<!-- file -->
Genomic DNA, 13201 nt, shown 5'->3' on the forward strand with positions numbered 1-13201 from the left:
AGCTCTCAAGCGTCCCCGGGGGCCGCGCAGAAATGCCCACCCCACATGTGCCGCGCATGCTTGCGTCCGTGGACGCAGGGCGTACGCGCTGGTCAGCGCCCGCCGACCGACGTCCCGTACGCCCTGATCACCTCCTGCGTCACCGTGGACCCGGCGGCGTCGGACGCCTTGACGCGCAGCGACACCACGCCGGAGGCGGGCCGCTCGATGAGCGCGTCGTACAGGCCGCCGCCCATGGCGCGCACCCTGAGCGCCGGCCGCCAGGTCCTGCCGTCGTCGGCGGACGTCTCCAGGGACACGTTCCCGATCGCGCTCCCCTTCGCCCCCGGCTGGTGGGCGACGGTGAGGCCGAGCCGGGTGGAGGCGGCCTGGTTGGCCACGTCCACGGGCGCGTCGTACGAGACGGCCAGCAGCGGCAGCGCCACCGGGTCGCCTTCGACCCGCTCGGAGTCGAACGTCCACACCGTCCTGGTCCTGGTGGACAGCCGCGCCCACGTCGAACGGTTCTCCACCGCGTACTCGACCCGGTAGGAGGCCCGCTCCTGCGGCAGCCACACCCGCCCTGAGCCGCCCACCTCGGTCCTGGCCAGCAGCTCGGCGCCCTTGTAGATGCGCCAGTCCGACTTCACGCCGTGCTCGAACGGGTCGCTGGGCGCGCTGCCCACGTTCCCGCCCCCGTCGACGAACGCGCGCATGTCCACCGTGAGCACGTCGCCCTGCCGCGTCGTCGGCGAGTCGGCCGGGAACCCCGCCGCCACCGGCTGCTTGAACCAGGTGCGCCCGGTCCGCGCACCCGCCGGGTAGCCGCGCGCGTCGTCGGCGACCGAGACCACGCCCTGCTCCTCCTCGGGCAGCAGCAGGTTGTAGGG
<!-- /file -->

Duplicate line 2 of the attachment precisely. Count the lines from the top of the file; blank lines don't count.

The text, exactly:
AGCTCTCAAGCGTCCCCGGGGGCCGCGCAGAAATGCCCACCCCACATGTGCCGCGCATGCTTGCGTCCGTGGACGCAGGGCGTACGCGCTGGTCAGCGCCCGCCGACCGACGTCCCGTACGCCCTGATCACCTCCTGCGTCACCGTGGACCCGGCGGCGTCGGACGCCTTGACGCGCAGCGACACCACGCCGGAGGCGGGCCGCTCGATGAGCGCGTCGTACAGGCCGCCGCCCATGGCGCGCACCCTGAGCGCCGGCCGCCAGGTCCTGCCGTCGTCGGCGGACGTCTCCAGGGACACGTTCCCGATCGCGCTCCCCTTCGCCCCCGGCTGGTGGGCGACGGTGAGGCCGAGCCGGGTGGAGGCGGCCTGGTTGGCCACGTCCACGGGCGCGTCGTACGAGACGGCCAGCAGCGGCAGCGCCACCGGGTCGCCTTCGACCCGCTCGGAGTCGAACGTCCACACCGTCCTGGTCCTGGTGGACAGCCGCGCCCACGTCGAACGGTTCTCCACCGCGTACTCGACCCGGTAGGAGGCCCGCTCCTGCGGCAGCCACACCCGCCCTGAGCCGCCCACCTCGGTCCTGGCCAGCAGCTCGGCGCCCTTGTAGATGCGCCAGTCCGACTTCACGCCGTGCTCGAACGGGTCGCTGGGCGCGCTGCCCACGTTCCCGCCCCCGTCGACGAACGCGCGCATGTCCACCGTGAGCACGTCGCCCTGCCGCGTCGTCGGCGAGTCGGCCGGGAACCCCGCCGCCACCGGCTGCTTGAACCAGGTGCGCCCGGTCCGCGCACCCGCCGGGTAGCCGCGCGCGTCGTCGGCGACCGAGACCACGCCCTGCTCCTCCTCGGGCAGCAGCAGGTTGTAGGG